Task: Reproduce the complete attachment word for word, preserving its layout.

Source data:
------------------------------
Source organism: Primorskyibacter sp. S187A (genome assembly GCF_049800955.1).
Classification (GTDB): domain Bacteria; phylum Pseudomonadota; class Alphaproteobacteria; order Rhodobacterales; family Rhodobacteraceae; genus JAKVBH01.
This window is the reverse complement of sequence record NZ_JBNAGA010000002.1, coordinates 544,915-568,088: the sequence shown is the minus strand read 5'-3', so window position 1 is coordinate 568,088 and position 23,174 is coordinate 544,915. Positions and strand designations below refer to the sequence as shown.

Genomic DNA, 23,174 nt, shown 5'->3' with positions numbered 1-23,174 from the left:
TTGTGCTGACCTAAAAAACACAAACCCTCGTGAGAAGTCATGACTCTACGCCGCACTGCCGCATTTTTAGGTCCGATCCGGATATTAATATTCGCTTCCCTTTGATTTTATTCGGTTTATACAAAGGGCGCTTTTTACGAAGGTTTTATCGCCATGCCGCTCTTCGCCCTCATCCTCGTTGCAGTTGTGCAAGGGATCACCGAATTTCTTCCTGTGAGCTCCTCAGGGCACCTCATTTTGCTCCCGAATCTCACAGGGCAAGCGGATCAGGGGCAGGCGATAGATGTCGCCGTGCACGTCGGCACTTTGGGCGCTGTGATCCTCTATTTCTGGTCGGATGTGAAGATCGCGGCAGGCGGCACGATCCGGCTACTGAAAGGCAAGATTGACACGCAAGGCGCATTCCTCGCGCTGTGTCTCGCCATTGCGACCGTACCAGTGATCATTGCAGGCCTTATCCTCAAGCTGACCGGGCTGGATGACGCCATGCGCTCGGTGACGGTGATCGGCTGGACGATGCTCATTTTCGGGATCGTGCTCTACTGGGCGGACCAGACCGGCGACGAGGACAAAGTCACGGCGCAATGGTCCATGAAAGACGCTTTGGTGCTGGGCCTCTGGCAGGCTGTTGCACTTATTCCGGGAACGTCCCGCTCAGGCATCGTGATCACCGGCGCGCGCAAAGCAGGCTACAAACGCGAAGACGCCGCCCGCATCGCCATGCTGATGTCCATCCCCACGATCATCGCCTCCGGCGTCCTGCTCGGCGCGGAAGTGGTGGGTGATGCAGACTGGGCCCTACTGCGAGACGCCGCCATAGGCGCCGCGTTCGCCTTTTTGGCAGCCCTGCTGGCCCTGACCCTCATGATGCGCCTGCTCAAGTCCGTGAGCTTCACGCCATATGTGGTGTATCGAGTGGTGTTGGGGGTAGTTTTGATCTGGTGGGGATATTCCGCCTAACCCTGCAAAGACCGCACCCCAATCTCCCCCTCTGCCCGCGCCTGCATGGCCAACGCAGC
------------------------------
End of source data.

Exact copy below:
Source organism: Primorskyibacter sp. S187A (genome assembly GCF_049800955.1).
Classification (GTDB): domain Bacteria; phylum Pseudomonadota; class Alphaproteobacteria; order Rhodobacterales; family Rhodobacteraceae; genus JAKVBH01.
This window is the reverse complement of sequence record NZ_JBNAGA010000002.1, coordinates 544,915-568,088: the sequence shown is the minus strand read 5'-3', so window position 1 is coordinate 568,088 and position 23,174 is coordinate 544,915. Positions and strand designations below refer to the sequence as shown.

Genomic DNA, 23,174 nt, shown 5'->3' with positions numbered 1-23,174 from the left:
TTGTGCTGACCTAAAAAACACAAACCCTCGTGAGAAGTCATGACTCTACGCCGCACTGCCGCATTTTTAGGTCCGATCCGGATATTAATATTCGCTTCCCTTTGATTTTATTCGGTTTATACAAAGGGCGCTTTTTACGAAGGTTTTATCGCCATGCCGCTCTTCGCCCTCATCCTCGTTGCAGTTGTGCAAGGGATCACCGAATTTCTTCCTGTGAGCTCCTCAGGGCACCTCATTTTGCTCCCGAATCTCACAGGGCAAGCGGATCAGGGGCAGGCGATAGATGTCGCCGTGCACGTCGGCACTTTGGGCGCTGTGATCCTCTATTTCTGGTCGGATGTGAAGATCGCGGCAGGCGGCACGATCCGGCTACTGAAAGGCAAGATTGACACGCAAGGCGCATTCCTCGCGCTGTGTCTCGCCATTGCGACCGTACCAGTGATCATTGCAGGCCTTATCCTCAAGCTGACCGGGCTGGATGACGCCATGCGCTCGGTGACGGTGATCGGCTGGACGATGCTCATTTTCGGGATCGTGCTCTACTGGGCGGACCAGACCGGCGACGAGGACAAAGTCACGGCGCAATGGTCCATGAAAGACGCTTTGGTGCTGGGCCTCTGGCAGGCTGTTGCACTTATTCCGGGAACGTCCCGCTCAGGCATCGTGATCACCGGCGCGCGCAAAGCAGGCTACAAACGCGAAGACGCCGCCCGCATCGCCATGCTGATGTCCATCCCCACGATCATCGCCTCCGGCGTCCTGCTCGGCGCGGAAGTGGTGGGTGATGCAGACTGGGCCCTACTGCGAGACGCCGCCATAGGCGCCGCGTTCGCCTTTTTGGCAGCCCTGCTGGCCCTGACCCTCATGATGCGCCTGCTCAAGTCCGTGAGCTTCACGCCATATGTGGTGTATCGAGTGGTGTTGGGGGTAGTTTTGATCTGGTGGGGATATTCCGCCTAACCCTGCAAAGACCGCACCCCAATCTCCCCCTCTGCCCGCGCCTGCATGGCCAACGCAGC